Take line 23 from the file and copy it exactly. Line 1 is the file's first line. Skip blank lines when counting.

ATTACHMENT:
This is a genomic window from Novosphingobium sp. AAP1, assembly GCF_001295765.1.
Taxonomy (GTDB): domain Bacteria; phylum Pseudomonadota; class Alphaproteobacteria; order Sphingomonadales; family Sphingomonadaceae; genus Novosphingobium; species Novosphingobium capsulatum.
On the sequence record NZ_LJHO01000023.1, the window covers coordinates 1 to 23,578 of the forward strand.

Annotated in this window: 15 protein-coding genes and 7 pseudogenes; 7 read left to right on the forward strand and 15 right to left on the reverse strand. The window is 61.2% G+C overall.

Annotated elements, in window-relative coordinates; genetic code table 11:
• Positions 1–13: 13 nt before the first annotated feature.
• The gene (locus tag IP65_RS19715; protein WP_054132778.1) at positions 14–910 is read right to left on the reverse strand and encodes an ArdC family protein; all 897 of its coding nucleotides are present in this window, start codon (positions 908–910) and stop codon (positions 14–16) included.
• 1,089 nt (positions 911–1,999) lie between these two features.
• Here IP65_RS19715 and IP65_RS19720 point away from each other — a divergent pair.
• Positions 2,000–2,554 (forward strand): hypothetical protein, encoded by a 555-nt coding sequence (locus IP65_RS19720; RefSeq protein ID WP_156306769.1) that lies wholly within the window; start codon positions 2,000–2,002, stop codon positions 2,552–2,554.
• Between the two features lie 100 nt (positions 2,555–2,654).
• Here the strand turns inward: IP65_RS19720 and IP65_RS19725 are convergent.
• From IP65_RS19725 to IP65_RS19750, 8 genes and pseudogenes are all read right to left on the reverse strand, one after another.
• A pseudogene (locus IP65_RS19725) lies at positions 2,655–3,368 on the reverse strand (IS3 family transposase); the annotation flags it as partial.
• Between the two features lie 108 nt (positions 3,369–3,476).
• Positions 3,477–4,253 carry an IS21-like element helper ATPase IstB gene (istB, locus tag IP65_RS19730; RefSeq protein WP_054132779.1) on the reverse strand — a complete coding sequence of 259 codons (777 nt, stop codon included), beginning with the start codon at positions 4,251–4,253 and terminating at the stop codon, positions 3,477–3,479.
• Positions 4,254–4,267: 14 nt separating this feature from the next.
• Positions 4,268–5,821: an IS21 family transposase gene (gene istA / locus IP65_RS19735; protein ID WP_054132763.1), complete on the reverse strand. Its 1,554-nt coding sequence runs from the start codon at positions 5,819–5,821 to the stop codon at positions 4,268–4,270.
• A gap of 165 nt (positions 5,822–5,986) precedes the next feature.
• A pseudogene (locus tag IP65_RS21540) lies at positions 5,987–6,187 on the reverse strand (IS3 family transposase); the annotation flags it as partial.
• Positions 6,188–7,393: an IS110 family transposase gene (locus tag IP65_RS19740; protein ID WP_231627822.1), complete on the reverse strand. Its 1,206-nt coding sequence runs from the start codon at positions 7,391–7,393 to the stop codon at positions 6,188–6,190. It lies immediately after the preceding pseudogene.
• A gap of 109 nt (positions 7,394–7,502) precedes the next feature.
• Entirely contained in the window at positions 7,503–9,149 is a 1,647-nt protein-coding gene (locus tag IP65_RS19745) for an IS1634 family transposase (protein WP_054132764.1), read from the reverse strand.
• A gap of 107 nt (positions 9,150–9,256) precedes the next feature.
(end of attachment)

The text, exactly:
• Entirely contained in the window at positions 7,503–9,149 is a 1,647-nt protein-coding gene (locus tag IP65_RS19745) for an IS1634 family transposase (protein WP_054132764.1), read from the reverse strand.